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The fossil skull of a wrinkle-faced, meat-eating dinosaur whose cousins
lived as far away as South America and India has emerged from the
African Sahara, discovered by a team led by University of Chicago
paleontologist Paul Sereno. The find provides fresh information about
how and when the ancient southern continents of Africa, South America
and India separated.
The new species, which is 95 million years old, and a second new
meat-eating species Sereno found on a separate expedition, help fill in
critical gaps in the evolution of carnivorous dinosaurs on Africa. The
species are described in a paper published online June 2 in the
Proceedings of the Royal Society of London, Biological Sciences. The
July issue of National Geographic magazine also will include an article
on one of the dinosaurs. Sereno’s research was funded by National
Geographic, the David and Lucile Packard Foundation, the Pritzker
Foundation and Nathan Myhrvold.
Sereno, a National Geographic Explorer-in-Residence, has named the
ancient skull Rugops primus, meaning “first wrinkle face.” Measuring
about 30 feet long in life, the animal had a short, round snout and
small, delicate teeth, he said. It belongs to a group of southern
carnivorous dinosaurs called abelisaurids.
The head of Rugops had a tough covering of scales or surface armor
and was riddled with arteries and veins, leaving a crisscross of
grooves on the skull. “It’s not the kind of head designed for fighting
or bone-crushing,” Sereno said. Instead, he believes Rugops was a
scavenger, using its head to pick at carrion rather than fighting other
animals for food.
Sereno is puzzled by the presence of two neat rows of seven holes
along the dinosaur’s snout. He speculates that the holes anchored
something ornamental, used by the animal for display. “This may have
been a scavenger with head gear,” he said. “It’s really a beautiful
intermediate species of the group that later evolved into the first
The authors of the scientific paper describing the two new dinosaur
finds are Sereno, Jeffrey Wilson of the University of Michigan and Jack
Conrad of the University of Chicago. The second new dinosaur species,
named Spinostropheus gautieri, was found in Niger in the same
135-million-year-old rocks where Sereno’s expeditions excavated the
dinosaurs Jobaria and Afrovenator. The fossil is an articulated, or
connected, spine of a dinosaur and represents an ancient relative of
Rugops and other abelisaurids.
These finds provide fresh evidence about when Africa, Madagascar,
South America and India finally split from each other as a result of
continental drift. Before these discoveries, abelisaurids were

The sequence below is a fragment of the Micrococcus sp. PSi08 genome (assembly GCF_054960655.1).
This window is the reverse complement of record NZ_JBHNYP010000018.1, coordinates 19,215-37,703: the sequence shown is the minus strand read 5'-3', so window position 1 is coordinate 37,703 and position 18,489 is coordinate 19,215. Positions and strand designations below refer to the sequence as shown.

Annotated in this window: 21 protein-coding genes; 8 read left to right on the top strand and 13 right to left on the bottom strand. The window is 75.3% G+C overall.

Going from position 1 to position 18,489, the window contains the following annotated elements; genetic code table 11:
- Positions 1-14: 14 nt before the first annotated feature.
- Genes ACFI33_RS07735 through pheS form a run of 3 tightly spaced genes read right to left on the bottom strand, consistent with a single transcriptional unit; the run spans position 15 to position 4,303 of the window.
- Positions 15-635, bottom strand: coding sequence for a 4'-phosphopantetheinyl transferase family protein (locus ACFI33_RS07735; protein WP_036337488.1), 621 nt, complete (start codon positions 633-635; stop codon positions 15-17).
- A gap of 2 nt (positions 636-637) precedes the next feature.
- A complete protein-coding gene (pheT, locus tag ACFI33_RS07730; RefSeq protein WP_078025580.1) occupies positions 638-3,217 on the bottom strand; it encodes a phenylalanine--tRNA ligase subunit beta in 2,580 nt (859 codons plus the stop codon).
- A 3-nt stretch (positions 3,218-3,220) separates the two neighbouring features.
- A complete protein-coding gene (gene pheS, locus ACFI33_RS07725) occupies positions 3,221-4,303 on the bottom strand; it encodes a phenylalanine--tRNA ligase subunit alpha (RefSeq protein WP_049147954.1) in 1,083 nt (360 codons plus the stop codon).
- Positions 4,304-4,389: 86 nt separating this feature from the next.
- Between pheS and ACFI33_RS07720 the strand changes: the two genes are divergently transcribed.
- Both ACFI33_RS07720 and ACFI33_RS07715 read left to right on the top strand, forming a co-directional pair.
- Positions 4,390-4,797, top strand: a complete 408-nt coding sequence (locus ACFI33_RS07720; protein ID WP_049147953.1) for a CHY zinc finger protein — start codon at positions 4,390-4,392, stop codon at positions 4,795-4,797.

virtually unknown on Africa, leading some to suggest that Africa had
split off first from the southern landmass Gondwana, perhaps as early
as 120 million years ago. The new fossils indicate that Africa and
other southern continents that formed Gondwana separated and drifted
apart over a narrow interval of time, about 100 million years ago.
Co-author and team member Jeffrey Wilson, assistant professor at the
University of Michigan, said, “Until the continents fully separated,
dinosaurs like Rugops and other animals used narrow land bridges to
colonize adjacent continents and roam within a few degrees of the South
The fossils were discovered on two separate expeditions that Sereno
led to Niger, one in 1997 and the other in 2000, which have brought to
light many new dinosaurs and the 40-foot-long crocodilian Sarcosuchus,
also known as “SuperCroc.”
Sereno recalls the day in 2000 when team member Hans Larsson, now an
assistant professor at McGill University in Montreal, spotted a jawbone
— and then, about two feet away, the rest of the skull. “It was hard to
see which end was the front, but we quickly realized we were looking at
a brain case, and that it was probably an abelisaur — a huge find,”
Both Rugops and Spinostropheus came from the Cretaceous Period, when
this area of Africa featured broad rivers and lush plains. Today it is
located in the southern Sahara Desert, part of the Republic of Niger.
Expeditions to the Sahara led by Sereno in 1993, 1995, 1997 and 2000
unearthed a gallery of new dinosaurs, including the first from Africa’s
Cretaceous Period; they include Afrovenator, Jobaria, Deltadromeus,
Carcharodontosaurus and Suchomimus.
A National Geographic Explorer-in-Residence since 2000, Sereno has
received 11 research grants from the Society’s Committee for Research
and Exploration as well as two grants from the Society’s Expeditions
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